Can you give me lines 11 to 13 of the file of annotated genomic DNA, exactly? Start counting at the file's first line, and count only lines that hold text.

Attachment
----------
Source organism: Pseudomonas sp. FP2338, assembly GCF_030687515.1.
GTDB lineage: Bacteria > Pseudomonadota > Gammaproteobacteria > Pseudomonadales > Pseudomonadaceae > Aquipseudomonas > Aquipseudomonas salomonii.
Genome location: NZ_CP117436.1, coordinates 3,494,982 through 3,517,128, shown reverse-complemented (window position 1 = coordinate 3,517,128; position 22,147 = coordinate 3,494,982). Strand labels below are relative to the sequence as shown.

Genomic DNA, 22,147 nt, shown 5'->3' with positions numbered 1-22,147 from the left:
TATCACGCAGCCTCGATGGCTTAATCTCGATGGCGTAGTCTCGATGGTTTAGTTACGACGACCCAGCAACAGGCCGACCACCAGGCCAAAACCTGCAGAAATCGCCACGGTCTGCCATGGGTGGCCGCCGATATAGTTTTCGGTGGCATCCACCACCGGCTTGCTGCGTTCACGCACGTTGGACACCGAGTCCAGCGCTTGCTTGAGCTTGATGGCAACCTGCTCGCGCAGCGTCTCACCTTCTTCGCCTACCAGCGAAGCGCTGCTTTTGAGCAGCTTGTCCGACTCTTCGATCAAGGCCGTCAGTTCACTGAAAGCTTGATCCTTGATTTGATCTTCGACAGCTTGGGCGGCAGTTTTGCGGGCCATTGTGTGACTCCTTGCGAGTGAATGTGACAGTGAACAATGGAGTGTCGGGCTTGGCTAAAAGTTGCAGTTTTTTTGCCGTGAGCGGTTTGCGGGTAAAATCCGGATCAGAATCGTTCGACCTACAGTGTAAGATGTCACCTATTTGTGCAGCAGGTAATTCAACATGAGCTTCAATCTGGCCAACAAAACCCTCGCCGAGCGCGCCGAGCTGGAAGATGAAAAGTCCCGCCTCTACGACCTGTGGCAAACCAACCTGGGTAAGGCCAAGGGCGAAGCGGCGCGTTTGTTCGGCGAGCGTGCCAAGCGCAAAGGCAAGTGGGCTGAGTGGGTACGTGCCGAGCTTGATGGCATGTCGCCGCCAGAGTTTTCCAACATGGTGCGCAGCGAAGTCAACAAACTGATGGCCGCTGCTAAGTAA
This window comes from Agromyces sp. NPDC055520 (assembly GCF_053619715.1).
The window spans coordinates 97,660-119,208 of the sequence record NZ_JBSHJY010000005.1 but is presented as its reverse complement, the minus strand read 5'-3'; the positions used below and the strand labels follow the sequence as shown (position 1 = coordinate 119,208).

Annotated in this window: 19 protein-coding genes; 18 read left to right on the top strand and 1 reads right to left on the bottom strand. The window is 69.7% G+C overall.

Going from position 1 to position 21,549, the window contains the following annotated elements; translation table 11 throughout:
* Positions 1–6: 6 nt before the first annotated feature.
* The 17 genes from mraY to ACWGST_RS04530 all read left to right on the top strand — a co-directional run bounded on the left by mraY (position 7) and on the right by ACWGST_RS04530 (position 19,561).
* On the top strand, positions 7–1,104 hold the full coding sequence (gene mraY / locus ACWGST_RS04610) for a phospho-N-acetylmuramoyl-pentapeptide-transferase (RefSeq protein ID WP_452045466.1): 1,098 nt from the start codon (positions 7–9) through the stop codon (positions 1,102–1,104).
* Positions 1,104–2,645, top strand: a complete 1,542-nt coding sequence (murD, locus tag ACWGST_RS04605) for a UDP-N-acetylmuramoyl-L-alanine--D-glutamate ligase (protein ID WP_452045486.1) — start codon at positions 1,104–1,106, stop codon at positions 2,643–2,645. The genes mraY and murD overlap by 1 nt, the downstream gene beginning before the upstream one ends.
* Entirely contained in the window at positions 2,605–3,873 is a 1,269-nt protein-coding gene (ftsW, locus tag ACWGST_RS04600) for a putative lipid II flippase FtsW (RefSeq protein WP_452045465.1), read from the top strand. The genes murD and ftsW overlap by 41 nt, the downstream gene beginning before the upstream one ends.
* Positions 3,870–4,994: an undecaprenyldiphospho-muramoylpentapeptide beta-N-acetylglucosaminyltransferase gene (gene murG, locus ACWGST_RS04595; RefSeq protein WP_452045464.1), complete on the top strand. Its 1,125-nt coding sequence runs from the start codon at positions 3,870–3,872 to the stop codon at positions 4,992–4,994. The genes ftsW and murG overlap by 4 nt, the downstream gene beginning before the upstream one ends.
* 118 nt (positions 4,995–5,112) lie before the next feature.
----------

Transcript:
* The 17 genes from mraY to ACWGST_RS04530 all read left to right on the top strand — a co-directional run bounded on the left by mraY (position 7) and on the right by ACWGST_RS04530 (position 19,561).
* On the top strand, positions 7–1,104 hold the full coding sequence (gene mraY / locus ACWGST_RS04610) for a phospho-N-acetylmuramoyl-pentapeptide-transferase (RefSeq protein ID WP_452045466.1): 1,098 nt from the start codon (positions 7–9) through the stop codon (positions 1,102–1,104).
* Positions 1,104–2,645, top strand: a complete 1,542-nt coding sequence (murD, locus tag ACWGST_RS04605) for a UDP-N-acetylmuramoyl-L-alanine--D-glutamate ligase (protein ID WP_452045486.1) — start codon at positions 1,104–1,106, stop codon at positions 2,643–2,645. The genes mraY and murD overlap by 1 nt, the downstream gene beginning before the upstream one ends.